Operation Caesar’s Folly (part XXII)

The Admiral was not a man to believe in coincidences. He was certain they happened, but in an abstract sort of way, the way one is aware that somewhere someone will win the lottery. It will happen, but almost certainly never to you.

“The price of grain is down in the Americas,” he mused to no one.

He was alone in his carriage of course, but the thought came aloud unbidden.

“Grain is down and tensions are high in the Americas,” He said to the empty seat across from him. He imagined himself seated there, retorting, “so what?”

“Low prices on food means surplus; means more spending money; means happier people. Happy people don’t start wars on a whim. So why the trouble at the border?” the Admiral explained, (still to no one).

“Best reports say armed Spanish farmers crossed the border first. The most likely culprit is racism,” his invisible double replied, “The oldest excuse. The Spaniards have always resented the resurgent Inca, and blamed them for Bolivar’s success. Seems simple enough to me.”

“Farmers?” the Admiral was frowned, “Racism maybe, but racism as a rallying cry for something more mundane. A farmer is the only man to resent a surplus of his crop. Lower prices means a thinner margin. Thinner margins makes a man resent his competition. Hatred born of sour grapes but justified by racism. All the more ridiculous given the Inca don’t grow the same staples as the Spanish for the most part.”

“And yet that Spanish Admiral,” the ghost mused.

“And yet the Spanish Admiral. This could get out of hand very quickly if cooler heads don’t prevail,” the Admiral tapped his cane on the floor of the carriage as this thought.

“Our operation in Panama will help, no doubt,” the empty seat said reassuringly.

“Forestalling the inevitable, I fear,” the Admiral frowned, “The peace in the Americas was never built to last. Stop gap after stop gap, but the Inca and Spanish are destined to fight the next great war over some damn stupid thing in Colombia.”

“Unless we fight it right here in Europe,” his alter ego said smiling.

The Admiral tapped his cane again. He looked out the window of his carriage at the passing streets of London.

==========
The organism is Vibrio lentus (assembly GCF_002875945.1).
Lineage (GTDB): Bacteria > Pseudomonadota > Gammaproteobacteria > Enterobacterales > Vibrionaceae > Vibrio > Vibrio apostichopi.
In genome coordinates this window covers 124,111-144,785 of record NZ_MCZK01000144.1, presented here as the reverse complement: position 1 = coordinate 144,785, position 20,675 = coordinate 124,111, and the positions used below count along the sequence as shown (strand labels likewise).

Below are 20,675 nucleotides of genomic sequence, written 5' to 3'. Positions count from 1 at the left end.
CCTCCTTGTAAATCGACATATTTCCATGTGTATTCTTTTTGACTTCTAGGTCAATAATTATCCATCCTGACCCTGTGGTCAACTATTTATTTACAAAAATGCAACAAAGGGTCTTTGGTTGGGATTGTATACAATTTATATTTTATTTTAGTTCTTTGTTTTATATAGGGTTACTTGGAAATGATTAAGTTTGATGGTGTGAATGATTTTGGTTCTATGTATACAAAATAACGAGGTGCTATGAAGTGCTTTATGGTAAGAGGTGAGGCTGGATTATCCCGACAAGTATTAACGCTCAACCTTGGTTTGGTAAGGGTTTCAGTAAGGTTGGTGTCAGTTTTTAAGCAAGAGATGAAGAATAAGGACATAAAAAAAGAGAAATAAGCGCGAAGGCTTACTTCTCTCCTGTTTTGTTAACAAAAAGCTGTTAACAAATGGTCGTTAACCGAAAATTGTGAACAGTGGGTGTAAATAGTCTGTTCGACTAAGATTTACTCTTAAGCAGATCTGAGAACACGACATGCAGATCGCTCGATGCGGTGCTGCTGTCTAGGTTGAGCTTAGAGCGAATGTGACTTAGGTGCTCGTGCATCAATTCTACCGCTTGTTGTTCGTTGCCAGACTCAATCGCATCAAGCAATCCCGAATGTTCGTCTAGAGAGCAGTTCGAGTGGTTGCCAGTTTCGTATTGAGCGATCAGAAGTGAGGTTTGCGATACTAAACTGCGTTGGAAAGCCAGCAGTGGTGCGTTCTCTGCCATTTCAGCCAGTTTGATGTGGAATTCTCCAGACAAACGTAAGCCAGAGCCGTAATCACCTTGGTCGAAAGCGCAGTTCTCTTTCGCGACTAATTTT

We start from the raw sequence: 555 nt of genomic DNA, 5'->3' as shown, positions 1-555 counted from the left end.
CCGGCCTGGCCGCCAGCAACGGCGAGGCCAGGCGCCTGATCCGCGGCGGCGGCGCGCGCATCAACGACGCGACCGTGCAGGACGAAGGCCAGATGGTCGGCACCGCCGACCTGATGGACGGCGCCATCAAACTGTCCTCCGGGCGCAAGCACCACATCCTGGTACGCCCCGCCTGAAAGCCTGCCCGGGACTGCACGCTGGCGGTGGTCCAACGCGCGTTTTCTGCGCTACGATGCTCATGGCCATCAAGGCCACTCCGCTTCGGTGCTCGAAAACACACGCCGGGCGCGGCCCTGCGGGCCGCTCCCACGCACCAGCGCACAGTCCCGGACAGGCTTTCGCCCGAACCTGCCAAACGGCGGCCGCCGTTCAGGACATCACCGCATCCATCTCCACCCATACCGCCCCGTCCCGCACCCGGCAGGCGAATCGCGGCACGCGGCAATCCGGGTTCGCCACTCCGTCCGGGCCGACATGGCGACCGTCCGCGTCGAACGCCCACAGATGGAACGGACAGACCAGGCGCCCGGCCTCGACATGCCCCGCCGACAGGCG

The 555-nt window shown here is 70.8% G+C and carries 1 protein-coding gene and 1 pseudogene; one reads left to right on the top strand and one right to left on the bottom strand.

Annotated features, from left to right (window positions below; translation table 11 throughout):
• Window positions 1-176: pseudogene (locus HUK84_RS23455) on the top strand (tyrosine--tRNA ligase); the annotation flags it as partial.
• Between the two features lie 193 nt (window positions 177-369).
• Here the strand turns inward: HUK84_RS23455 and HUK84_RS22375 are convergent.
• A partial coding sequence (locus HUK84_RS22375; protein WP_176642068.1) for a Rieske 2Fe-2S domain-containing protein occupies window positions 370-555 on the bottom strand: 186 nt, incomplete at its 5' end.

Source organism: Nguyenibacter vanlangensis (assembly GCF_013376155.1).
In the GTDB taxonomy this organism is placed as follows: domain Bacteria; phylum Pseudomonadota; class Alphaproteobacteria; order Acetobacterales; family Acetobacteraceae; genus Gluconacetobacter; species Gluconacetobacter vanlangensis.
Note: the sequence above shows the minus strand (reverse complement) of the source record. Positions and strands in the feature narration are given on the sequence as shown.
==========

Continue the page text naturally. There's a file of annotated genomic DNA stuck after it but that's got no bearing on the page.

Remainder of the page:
No one was watching his carriage, nobody was paying anymore mind to him than to step out of his way.

All the same, he took out the small box in his coat pocket. He opened it, wound the crank, and set it on the seat beside him.

“We could just talk silently you know?” he reminded himself.

“I prefer it this way. If you don’t like it leave.”

The Admiral chuckled to himself.

“I haven’t heard from Victoria in too long. Quirke is doing fine I hear, but Victoria has remained silent since the Alps. Nothing on the wires about a captured or downed airship. But no reports, no updates, no news whatsoever,” the Admiral tilted his cane up, stabbing a few times at the roof of the cab, “Makes me…”

“Nervous?” he offered.

“Heaven’s no!” the Admiral denied quickly, “Angry more like. I’m accustomed to being in the loop on this sort of thing.”

“So what do you do?” the emptiness asked, “Trust Winthrop to do the job or start meddling?”

“Meddling has a certain appeal,” he nodded, “But with no eyes and ears meddling could give up the game. All the same, there’s that matter of the Fliege, Milan, and those chatter code cylinders. I cannot do nothing.”

“A more measured approach then?”

“What do we have in mind?” the Admiral asked.

“What we need is information. And to get it, I think we need to lay an ambush.”

The Admiral tapped the floor again, “Victoria has been silent for some time.”

“She’s likely changed the target, but won’t radio in the change to our people on the ground till the last minute.”

“If our enemies know that too, we can use that,” the Admiral nodded to himself, “We fabricate a transmission from Victoria, with details about her new target.”

“We send it through our normally secure chatter code, with a directive that the attack is imminent…”

“…And we see who blinks.”

The Admiral smiled to himself as the carriage came to a halt in front of an unassuming printing house office.

The carriage door opened and an automata opened the door for him, “Welcome back *click* Admiral *click*”

“Good to be back, R0b3rt. I trust the house hasn’t burned down whilst I was away,” the Admiral said, practically bounding towards the doors of the office.

The machine man made a clicking approximation of laughter, “You seem in *click* high spirits today, *click* Sir.”

“Terribly high, R0b3rt, terribly high. I feel I shall take on the world today.”

“So *click* like every day then, *click* Sir.”

They shared a hearty, and occasionally clicky, laugh.

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